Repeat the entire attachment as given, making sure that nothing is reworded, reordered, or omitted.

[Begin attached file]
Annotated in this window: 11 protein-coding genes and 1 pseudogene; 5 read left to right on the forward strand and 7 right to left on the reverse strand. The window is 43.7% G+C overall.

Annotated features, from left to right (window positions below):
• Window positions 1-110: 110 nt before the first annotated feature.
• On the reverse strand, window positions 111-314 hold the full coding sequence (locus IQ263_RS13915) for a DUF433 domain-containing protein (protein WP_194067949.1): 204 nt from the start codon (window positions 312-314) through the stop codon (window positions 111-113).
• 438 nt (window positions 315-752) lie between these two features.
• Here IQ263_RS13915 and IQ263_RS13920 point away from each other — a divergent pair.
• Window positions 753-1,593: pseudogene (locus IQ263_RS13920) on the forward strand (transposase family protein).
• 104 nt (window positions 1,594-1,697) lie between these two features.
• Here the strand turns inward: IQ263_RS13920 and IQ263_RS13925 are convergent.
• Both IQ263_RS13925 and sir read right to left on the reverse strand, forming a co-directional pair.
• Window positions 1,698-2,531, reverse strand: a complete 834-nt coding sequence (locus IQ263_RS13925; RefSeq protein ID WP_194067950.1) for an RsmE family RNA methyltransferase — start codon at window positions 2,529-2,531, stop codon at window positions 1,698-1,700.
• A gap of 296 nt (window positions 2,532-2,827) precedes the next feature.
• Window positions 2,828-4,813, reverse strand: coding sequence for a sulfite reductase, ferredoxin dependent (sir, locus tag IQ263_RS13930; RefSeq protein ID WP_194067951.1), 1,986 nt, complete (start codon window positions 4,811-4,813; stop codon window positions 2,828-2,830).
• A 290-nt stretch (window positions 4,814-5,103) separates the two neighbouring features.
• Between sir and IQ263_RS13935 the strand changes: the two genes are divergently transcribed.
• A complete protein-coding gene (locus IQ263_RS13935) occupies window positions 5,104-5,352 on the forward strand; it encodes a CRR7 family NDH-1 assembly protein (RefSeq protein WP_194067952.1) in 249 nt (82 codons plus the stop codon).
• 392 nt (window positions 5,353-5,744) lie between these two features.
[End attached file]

Annotated in this window: 11 protein-coding genes and 1 pseudogene; 5 read left to right on the forward strand and 7 right to left on the reverse strand. The window is 43.7% G+C overall.

Annotated features, from left to right (window positions below):
• Window positions 1-110: 110 nt before the first annotated feature.
• On the reverse strand, window positions 111-314 hold the full coding sequence (locus IQ263_RS13915) for a DUF433 domain-containing protein (protein WP_194067949.1): 204 nt from the start codon (window positions 312-314) through the stop codon (window positions 111-113).
• 438 nt (window positions 315-752) lie between these two features.
• Here IQ263_RS13915 and IQ263_RS13920 point away from each other — a divergent pair.
• Window positions 753-1,593: pseudogene (locus IQ263_RS13920) on the forward strand (transposase family protein).
• 104 nt (window positions 1,594-1,697) lie between these two features.
• Here the strand turns inward: IQ263_RS13920 and IQ263_RS13925 are convergent.
• Both IQ263_RS13925 and sir read right to left on the reverse strand, forming a co-directional pair.
• Window positions 1,698-2,531, reverse strand: a complete 834-nt coding sequence (locus IQ263_RS13925; RefSeq protein ID WP_194067950.1) for an RsmE family RNA methyltransferase — start codon at window positions 2,529-2,531, stop codon at window positions 1,698-1,700.
• A gap of 296 nt (window positions 2,532-2,827) precedes the next feature.
• Window positions 2,828-4,813, reverse strand: coding sequence for a sulfite reductase, ferredoxin dependent (sir, locus tag IQ263_RS13930; RefSeq protein ID WP_194067951.1), 1,986 nt, complete (start codon window positions 4,811-4,813; stop codon window positions 2,828-2,830).
• A 290-nt stretch (window positions 4,814-5,103) separates the two neighbouring features.
• Between sir and IQ263_RS13935 the strand changes: the two genes are divergently transcribed.
• A complete protein-coding gene (locus IQ263_RS13935) occupies window positions 5,104-5,352 on the forward strand; it encodes a CRR7 family NDH-1 assembly protein (RefSeq protein WP_194067952.1) in 249 nt (82 codons plus the stop codon).
• 392 nt (window positions 5,353-5,744) lie between these two features.